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The minimumbacklog problem
 IN PROC. 5TH CANAD. CONF. COMPUT. GEOM
, 1993
"... We introduce and study the minimumbacklog problem (MBP). The MBP arises in sensor networks and is related to the classic kserver problem. It can be understood as a 2person game played on a graph G = (V, E). The “player ” moves along the edges of the graph; the opponent is the “adversary. ” The ..."
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Cited by 20 (7 self)
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We introduce and study the minimumbacklog problem (MBP). The MBP arises in sensor networks and is related to the classic kserver problem. It can be understood as a 2person game played on a graph G = (V, E). The “player ” moves along the edges of the graph; the opponent is the “adversary. ” The game proceeds in timesteps. In each timestep the adversary pours a total of one unit of water into “cups ” that are located on the vertices of the graph, arbitrarily distributing the water among the cups. The player then moves from her current vertex to an adjacent vertex and empties the cup at that vertex. The player’s objective is to minimize the maximum amount of water (the backlog) in any cup at any time. We show that the competitive ratio of any algorithm for the MBP has a lower bound of Ω(∆), where ∆ is the diameter of the graph. Thus, we focus on determining a strategy for the player that guarantees a uniform upper bound on the backlog. In general graphs, the deamortization analysis of Dietz and Sleator gives a bound of O( ∆ ln V ). Our main result is that in geometric settings (e.g., sensor fields), one can obtain substantially better bounds on the maximum backlog. In particular, for a 2dimensional nbyn grid, we achieve a backlog of O(n √ ln ln n), improving the O(n ln n) upper bound for general graphs, and coming close to the naive Ω(n) lower bound. Then, in a model of continuous motion of the player and continuous pouring by the adversary, for cups placed at m points in the plane we show that the backlog can be bounded by O(D √ ln ln m), where D is the diameter of the point set. Our methods apply also to higher (fixed) dimensions. We study also the variant of the MBP in which the adversary has a location within the graph and must act locally (filling cups) with respect to his position, just as the player acts locally (emptying cups) with respect to her position. We prove that deciding the value of this game is PSPACEhard.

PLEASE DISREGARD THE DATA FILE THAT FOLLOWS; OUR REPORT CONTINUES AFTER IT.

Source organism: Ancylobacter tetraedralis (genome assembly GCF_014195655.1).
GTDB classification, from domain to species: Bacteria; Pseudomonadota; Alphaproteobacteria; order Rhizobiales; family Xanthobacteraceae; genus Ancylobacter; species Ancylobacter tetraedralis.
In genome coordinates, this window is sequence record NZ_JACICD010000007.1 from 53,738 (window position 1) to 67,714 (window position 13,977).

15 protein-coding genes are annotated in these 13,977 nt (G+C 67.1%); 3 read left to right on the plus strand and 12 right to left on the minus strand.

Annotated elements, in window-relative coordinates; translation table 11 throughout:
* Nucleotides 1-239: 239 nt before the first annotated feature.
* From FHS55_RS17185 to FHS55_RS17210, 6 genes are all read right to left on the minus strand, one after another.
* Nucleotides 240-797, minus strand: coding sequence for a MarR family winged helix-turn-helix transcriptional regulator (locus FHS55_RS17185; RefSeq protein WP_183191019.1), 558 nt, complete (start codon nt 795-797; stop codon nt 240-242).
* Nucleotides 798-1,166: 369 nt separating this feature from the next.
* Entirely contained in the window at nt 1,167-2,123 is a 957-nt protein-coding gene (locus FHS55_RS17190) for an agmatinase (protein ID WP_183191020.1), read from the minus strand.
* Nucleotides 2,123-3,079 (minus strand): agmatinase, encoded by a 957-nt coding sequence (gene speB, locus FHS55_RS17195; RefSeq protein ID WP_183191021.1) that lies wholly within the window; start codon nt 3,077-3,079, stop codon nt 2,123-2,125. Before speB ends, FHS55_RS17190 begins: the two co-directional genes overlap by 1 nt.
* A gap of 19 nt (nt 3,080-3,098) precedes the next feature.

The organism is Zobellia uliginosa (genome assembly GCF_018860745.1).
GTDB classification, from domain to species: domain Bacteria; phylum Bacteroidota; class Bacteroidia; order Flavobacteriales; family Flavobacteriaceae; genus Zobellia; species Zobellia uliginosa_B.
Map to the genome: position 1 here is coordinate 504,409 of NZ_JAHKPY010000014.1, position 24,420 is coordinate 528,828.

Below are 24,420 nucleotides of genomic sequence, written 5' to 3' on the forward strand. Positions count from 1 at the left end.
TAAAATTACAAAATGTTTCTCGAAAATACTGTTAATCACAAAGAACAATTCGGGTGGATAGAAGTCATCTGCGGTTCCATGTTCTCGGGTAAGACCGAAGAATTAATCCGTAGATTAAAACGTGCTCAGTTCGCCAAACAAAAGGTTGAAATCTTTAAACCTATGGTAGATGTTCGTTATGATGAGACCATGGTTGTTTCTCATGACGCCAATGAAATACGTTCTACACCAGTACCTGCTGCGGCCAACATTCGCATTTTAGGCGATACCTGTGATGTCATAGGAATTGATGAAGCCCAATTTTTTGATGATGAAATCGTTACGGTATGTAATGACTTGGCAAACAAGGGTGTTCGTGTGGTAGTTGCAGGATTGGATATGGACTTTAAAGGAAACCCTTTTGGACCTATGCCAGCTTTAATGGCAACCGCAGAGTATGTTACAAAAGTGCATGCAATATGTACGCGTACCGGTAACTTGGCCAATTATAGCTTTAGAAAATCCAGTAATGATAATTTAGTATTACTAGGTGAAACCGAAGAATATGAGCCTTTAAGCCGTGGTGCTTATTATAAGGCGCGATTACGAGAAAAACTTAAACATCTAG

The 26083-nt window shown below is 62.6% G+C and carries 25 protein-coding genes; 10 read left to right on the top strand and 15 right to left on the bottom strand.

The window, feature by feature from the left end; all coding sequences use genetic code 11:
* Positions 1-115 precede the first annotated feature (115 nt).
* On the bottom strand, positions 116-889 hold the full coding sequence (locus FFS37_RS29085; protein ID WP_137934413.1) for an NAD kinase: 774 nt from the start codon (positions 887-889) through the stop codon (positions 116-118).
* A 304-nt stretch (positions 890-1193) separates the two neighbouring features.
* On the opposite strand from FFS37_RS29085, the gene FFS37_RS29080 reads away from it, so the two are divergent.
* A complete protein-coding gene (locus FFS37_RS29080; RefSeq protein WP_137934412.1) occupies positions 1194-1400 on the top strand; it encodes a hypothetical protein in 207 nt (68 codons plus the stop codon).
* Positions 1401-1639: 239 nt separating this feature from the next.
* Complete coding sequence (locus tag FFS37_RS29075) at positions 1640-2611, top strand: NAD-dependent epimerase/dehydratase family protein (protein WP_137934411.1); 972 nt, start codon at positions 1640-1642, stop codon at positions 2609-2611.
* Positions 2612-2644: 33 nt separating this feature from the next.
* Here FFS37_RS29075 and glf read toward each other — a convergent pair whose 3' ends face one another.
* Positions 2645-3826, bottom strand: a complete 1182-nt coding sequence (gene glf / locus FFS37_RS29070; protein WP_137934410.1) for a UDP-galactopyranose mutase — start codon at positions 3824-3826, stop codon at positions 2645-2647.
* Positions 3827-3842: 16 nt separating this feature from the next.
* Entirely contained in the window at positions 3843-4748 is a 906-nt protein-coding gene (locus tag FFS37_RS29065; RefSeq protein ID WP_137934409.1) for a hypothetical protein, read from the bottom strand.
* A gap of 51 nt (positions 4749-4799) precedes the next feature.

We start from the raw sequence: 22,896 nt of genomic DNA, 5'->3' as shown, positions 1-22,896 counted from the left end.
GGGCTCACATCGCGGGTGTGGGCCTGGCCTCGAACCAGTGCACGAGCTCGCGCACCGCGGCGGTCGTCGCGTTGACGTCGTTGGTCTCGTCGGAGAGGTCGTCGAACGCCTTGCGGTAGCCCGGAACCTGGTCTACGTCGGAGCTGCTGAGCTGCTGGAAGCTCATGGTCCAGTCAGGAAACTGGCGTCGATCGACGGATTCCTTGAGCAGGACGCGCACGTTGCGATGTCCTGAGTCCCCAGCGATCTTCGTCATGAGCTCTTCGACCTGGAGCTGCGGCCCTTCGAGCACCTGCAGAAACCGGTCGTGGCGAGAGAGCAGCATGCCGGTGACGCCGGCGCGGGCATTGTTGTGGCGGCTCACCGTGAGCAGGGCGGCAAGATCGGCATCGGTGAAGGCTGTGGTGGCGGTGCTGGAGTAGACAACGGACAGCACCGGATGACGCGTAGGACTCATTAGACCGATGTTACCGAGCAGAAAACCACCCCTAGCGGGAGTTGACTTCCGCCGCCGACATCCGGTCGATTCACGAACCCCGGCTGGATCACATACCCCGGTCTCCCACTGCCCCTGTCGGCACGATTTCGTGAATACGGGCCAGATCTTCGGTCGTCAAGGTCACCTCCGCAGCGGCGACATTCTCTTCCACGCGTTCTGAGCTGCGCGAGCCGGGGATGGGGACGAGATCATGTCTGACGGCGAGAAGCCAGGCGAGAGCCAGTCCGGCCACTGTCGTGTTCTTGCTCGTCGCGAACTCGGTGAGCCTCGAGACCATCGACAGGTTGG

On Decentralized Policies for the Stochastic kServer Problem
, 2006
"... In this paper we study a dynamic resource allocation problem which we call the stochastic kserver problem. In this problem, requests for some service to be performed appear at various locations over time, and we have a collection of k mobile servers which are capable of servicing these requests. Wh ..."
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In this paper we study a dynamic resource allocation problem which we call the stochastic kserver problem. In this problem, requests for some service to be performed appear at various locations over time, and we have a collection of k mobile servers which are capable of servicing these requests. When servicing a request, we incur a cost equal to the distance traveled by the dispatched server. The goal is to find a strategy for choosing which server to dispatch to each incoming request which keeps the average service cost as small as possible. In the model considered in this paper, the locations of service requests are drawn according to an IID random process. We show that, given a statistical description of this process, we can compute a simple decentralized statefeedback policy which achieves an average cost within a factor of two of the cost achieved by an optimal statefeedback policy. In addition, we demonstrate similar results for several extensions of the basic stochastic kserver problem. 1